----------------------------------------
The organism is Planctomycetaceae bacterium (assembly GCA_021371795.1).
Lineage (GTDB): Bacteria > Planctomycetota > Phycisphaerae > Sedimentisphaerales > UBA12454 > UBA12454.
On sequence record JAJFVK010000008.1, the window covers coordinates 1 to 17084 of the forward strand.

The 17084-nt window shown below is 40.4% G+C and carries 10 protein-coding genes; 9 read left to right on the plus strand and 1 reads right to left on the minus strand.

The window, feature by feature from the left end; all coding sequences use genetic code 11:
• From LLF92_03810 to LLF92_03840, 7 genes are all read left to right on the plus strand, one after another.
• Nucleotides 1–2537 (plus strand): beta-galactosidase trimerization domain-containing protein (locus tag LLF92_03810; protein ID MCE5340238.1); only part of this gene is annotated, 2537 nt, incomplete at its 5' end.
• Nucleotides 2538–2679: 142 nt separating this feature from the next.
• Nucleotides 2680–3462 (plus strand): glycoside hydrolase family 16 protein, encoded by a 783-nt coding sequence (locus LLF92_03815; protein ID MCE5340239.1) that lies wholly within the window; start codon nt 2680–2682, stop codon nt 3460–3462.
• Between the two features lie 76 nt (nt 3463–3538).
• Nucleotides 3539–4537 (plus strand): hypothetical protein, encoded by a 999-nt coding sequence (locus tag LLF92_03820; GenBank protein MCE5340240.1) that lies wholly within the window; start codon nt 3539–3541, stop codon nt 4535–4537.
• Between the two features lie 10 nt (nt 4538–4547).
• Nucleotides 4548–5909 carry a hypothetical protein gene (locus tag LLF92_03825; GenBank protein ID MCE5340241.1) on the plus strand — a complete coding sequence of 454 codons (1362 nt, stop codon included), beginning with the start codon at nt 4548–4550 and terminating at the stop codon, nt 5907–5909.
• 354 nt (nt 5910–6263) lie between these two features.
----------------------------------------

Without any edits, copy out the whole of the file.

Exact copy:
The organism is Planctomycetaceae bacterium (assembly GCA_021371795.1).
Lineage (GTDB): Bacteria > Planctomycetota > Phycisphaerae > Sedimentisphaerales > UBA12454 > UBA12454.
On sequence record JAJFVK010000008.1, the window covers coordinates 1 to 17084 of the forward strand.

The 17084-nt window shown below is 40.4% G+C and carries 10 protein-coding genes; 9 read left to right on the plus strand and 1 reads right to left on the minus strand.

The window, feature by feature from the left end; all coding sequences use genetic code 11:
• From LLF92_03810 to LLF92_03840, 7 genes are all read left to right on the plus strand, one after another.
• Nucleotides 1–2537 (plus strand): beta-galactosidase trimerization domain-containing protein (locus tag LLF92_03810; protein ID MCE5340238.1); only part of this gene is annotated, 2537 nt, incomplete at its 5' end.
• Nucleotides 2538–2679: 142 nt separating this feature from the next.
• Nucleotides 2680–3462 (plus strand): glycoside hydrolase family 16 protein, encoded by a 783-nt coding sequence (locus LLF92_03815; protein ID MCE5340239.1) that lies wholly within the window; start codon nt 2680–2682, stop codon nt 3460–3462.
• Between the two features lie 76 nt (nt 3463–3538).
• Nucleotides 3539–4537 (plus strand): hypothetical protein, encoded by a 999-nt coding sequence (locus tag LLF92_03820; GenBank protein MCE5340240.1) that lies wholly within the window; start codon nt 3539–3541, stop codon nt 4535–4537.
• Between the two features lie 10 nt (nt 4538–4547).
• Nucleotides 4548–5909 carry a hypothetical protein gene (locus tag LLF92_03825; GenBank protein ID MCE5340241.1) on the plus strand — a complete coding sequence of 454 codons (1362 nt, stop codon included), beginning with the start codon at nt 4548–4550 and terminating at the stop codon, nt 5907–5909.
• 354 nt (nt 5910–6263) lie between these two features.